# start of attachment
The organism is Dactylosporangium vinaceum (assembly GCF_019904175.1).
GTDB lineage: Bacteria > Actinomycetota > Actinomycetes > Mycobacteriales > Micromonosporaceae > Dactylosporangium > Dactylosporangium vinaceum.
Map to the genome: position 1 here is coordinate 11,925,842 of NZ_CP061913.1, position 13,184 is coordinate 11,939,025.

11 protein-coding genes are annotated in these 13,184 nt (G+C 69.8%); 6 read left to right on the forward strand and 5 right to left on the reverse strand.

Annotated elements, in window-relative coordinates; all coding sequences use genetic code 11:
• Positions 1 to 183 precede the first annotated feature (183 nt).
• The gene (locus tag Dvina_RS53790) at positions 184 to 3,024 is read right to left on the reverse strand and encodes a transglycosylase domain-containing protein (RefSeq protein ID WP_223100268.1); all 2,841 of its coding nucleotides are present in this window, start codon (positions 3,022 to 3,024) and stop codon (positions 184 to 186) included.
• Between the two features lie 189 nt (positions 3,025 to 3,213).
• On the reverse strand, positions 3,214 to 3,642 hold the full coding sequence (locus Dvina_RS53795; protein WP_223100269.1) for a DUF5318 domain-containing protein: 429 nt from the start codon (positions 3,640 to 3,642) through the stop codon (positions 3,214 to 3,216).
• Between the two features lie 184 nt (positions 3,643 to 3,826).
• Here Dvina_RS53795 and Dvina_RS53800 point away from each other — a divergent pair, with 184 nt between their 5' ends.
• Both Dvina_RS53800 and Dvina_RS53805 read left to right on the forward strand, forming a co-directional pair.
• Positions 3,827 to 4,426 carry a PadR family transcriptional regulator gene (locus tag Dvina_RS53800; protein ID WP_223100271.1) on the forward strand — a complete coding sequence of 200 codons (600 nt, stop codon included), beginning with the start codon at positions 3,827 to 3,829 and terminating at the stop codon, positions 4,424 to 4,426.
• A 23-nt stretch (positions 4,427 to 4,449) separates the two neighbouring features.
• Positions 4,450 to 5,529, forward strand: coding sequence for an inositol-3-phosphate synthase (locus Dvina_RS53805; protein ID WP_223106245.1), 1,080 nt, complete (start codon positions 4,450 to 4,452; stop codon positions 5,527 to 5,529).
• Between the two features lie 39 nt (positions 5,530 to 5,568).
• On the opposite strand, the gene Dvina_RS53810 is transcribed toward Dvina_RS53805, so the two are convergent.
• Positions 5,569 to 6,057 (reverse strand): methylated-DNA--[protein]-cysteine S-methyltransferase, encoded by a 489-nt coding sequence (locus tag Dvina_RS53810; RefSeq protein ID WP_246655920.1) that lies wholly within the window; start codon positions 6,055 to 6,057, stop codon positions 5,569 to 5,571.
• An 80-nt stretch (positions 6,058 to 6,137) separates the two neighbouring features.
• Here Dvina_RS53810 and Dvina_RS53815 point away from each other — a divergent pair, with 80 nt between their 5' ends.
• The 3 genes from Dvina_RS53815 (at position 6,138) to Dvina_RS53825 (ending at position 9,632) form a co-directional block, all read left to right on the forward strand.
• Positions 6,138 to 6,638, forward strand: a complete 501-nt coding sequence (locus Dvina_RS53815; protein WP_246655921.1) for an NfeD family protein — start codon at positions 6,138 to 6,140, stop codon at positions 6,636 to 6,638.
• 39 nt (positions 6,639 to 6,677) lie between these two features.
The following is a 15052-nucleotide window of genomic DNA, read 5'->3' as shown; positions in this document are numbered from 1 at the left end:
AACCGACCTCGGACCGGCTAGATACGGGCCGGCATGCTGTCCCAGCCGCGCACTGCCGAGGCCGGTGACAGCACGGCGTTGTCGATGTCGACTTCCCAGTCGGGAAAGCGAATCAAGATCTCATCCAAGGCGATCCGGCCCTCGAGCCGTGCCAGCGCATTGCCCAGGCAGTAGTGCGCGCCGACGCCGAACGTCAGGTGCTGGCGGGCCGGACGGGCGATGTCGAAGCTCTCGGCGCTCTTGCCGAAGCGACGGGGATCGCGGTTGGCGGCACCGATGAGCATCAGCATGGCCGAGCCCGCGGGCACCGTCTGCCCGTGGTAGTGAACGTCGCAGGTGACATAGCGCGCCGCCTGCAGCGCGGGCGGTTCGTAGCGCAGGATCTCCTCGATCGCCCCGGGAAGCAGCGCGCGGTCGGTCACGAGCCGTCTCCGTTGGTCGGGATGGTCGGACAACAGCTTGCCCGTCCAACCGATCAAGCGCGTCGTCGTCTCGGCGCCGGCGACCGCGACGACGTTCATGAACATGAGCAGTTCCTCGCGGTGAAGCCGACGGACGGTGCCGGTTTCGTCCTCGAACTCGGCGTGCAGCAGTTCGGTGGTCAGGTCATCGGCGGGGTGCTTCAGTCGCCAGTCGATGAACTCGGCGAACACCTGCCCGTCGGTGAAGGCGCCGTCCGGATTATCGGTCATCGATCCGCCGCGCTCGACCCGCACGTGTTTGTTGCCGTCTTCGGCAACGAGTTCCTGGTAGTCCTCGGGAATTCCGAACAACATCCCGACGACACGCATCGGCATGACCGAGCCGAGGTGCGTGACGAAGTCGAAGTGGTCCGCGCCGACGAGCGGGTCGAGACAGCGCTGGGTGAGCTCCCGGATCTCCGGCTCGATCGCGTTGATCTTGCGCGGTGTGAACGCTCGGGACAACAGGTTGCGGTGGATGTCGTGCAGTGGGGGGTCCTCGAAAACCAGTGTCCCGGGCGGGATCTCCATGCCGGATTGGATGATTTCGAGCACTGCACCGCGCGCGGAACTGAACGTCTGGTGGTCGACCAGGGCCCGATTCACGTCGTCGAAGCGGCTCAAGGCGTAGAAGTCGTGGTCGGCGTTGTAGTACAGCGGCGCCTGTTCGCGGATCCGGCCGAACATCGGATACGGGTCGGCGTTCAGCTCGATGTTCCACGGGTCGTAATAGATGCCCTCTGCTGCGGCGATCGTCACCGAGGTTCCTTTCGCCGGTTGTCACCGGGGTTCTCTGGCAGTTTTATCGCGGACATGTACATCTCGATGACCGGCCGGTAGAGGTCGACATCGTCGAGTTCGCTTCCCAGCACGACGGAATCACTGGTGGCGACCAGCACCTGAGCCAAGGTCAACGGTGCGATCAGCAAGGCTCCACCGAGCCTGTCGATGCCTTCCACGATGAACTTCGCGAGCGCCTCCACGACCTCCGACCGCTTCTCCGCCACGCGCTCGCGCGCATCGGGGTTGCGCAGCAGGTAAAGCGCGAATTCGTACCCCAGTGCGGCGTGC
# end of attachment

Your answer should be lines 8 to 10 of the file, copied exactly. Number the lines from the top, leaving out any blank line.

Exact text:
• Between the two features lie 189 nt (positions 3,025 to 3,213).
• On the reverse strand, positions 3,214 to 3,642 hold the full coding sequence (locus Dvina_RS53795; protein WP_223100269.1) for a DUF5318 domain-containing protein: 429 nt from the start codon (positions 3,640 to 3,642) through the stop codon (positions 3,214 to 3,216).
• Between the two features lie 184 nt (positions 3,643 to 3,826).